I read two articles about direct-to-consumer pharmaceutical advertising today, presenting completely opposite views. Here’s the first, from BusinessWeek:
Advertising copywriter blog link

Side effects of consumer advertising include anxiety among potential customers, confusion in the marketplace, and reduced sales. Well, that’s one side of the story.

The other article was actually a short blurb in this month’s Consumer Reports, which, when I looked for it online, turned out to be a nearly verbatim snip from this article, also from Consumer Reports, dated back in mid-June:
Advertising copywriter blog link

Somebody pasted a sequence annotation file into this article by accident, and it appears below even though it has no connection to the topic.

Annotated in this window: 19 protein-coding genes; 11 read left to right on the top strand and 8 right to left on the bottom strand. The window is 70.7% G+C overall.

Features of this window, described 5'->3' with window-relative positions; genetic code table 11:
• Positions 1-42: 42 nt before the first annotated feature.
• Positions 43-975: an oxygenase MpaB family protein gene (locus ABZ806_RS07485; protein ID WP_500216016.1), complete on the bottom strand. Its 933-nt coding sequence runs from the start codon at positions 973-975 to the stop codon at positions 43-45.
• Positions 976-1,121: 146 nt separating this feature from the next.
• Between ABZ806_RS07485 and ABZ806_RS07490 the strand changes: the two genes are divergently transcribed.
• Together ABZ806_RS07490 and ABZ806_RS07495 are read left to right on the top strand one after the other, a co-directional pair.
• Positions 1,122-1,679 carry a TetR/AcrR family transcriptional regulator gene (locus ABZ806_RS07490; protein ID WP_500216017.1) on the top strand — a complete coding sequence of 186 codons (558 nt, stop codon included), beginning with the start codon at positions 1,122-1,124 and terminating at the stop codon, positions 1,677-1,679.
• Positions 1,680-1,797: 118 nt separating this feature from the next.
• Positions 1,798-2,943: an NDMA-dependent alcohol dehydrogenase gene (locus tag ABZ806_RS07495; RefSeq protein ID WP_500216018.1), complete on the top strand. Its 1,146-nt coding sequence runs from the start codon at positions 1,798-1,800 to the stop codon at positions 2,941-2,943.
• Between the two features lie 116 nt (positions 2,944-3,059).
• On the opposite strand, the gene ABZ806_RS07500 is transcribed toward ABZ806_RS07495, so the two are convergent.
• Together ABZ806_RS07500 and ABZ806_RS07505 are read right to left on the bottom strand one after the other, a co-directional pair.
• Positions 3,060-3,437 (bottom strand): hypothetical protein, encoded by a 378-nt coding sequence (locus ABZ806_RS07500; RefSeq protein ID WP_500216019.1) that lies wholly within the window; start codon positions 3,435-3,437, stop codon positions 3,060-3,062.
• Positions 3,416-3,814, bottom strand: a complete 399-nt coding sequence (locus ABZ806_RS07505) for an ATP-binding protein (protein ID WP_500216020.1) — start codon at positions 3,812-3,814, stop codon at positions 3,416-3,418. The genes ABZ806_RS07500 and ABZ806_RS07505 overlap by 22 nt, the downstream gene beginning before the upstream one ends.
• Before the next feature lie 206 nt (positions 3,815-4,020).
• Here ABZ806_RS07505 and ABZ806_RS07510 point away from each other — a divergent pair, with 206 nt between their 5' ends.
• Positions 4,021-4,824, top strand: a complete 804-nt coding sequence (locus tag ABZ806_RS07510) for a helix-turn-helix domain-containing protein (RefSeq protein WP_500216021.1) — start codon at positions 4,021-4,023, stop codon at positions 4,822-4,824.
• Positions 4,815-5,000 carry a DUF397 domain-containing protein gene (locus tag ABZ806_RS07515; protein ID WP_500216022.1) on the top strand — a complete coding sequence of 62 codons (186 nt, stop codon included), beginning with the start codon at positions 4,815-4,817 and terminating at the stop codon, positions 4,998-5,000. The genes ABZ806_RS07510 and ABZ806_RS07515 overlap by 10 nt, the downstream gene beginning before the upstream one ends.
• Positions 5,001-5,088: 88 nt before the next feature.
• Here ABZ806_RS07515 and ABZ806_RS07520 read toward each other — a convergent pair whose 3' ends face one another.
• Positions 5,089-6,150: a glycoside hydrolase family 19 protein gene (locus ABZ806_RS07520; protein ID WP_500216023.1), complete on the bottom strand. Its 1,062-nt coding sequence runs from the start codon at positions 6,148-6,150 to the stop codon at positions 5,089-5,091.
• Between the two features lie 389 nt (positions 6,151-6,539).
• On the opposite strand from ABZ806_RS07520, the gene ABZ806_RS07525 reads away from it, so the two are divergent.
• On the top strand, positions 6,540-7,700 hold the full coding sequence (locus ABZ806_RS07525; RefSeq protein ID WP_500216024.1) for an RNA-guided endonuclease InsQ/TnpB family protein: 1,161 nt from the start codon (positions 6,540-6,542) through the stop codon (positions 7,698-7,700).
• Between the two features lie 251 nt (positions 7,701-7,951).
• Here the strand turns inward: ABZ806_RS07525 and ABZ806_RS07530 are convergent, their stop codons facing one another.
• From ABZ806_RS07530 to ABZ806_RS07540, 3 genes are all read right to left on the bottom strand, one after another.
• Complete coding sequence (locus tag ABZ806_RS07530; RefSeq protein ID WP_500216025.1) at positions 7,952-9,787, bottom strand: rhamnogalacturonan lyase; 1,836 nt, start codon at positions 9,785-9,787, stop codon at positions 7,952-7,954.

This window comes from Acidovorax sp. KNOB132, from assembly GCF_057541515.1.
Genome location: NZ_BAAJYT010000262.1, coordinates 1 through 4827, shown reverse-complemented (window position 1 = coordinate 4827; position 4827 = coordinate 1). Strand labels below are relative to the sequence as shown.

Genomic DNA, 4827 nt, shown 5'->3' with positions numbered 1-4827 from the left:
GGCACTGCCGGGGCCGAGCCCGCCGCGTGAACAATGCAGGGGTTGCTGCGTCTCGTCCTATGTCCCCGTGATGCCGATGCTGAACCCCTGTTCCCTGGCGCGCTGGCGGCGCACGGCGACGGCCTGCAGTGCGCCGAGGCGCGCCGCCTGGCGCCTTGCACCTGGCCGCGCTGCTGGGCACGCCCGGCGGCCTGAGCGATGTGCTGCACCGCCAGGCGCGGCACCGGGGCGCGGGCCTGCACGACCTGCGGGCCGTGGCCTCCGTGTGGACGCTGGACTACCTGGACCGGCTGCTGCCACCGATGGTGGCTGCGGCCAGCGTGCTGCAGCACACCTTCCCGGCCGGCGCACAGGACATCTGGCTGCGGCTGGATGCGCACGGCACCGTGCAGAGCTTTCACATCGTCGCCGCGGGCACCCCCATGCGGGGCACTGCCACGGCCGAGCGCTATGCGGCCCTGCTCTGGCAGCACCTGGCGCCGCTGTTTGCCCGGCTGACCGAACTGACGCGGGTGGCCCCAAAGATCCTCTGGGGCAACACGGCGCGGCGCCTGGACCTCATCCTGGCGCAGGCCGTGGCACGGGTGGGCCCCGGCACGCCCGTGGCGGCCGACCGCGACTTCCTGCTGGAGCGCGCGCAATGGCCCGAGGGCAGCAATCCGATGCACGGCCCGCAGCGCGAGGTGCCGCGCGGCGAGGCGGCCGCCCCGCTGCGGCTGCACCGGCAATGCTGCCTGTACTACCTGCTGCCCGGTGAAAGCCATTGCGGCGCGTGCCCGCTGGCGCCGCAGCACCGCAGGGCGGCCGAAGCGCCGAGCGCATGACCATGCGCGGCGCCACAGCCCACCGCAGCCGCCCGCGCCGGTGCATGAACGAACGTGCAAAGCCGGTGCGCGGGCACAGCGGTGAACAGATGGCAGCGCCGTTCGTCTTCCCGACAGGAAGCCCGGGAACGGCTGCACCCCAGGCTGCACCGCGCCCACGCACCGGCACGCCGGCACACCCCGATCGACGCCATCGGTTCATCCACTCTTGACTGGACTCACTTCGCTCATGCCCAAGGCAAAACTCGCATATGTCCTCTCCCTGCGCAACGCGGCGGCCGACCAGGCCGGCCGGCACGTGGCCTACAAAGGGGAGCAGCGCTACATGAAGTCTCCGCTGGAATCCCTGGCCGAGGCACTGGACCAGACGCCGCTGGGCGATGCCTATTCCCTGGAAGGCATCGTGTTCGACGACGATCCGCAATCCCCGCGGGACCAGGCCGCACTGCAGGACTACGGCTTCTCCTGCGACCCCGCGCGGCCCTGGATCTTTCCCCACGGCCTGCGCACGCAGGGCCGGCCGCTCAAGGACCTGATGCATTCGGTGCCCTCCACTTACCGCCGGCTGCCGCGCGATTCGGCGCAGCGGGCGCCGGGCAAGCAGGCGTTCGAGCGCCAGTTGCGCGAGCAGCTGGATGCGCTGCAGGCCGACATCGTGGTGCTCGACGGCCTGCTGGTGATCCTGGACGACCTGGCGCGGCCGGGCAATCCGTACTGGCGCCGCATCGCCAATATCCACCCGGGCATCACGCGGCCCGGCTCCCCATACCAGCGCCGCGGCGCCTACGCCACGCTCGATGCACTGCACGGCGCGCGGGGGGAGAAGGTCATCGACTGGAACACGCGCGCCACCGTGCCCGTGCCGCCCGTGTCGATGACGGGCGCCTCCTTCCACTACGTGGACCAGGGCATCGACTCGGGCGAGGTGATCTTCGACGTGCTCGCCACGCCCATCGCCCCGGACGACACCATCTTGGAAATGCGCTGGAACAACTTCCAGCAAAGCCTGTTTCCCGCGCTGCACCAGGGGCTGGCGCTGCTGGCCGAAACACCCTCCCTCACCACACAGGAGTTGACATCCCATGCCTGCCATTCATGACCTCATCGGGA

Well, this is one of those cases where there are lies, damned lies, and statistics.

Among other things, it’s not revealed how much the manufacturer of Flomax spent on marketing to doctors and health care groups. It’s not revealed whether the generic drug’s sales went up during the same time period. And, it’s not revealed how many men originated seeking treatment based on either their own or their significant other’s exposure to marketing messages, no matter which drug was prescribed.

In other words, you can determine how much was spent, and how much was made. But, you can’t tell how many lives were saved by increased awareness of pharmaceutical alternatives to surgery, and that’s where the social value of pharmaceutical advertising is, whether it works by one business metric or fails by another.
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November 3 2009
Retailers may be ill-prepared for holiday shoppers. Not as in lacking adequate inventory or staff, but in having the wrong stuff and the wrong sales strategy. Here’s the story, from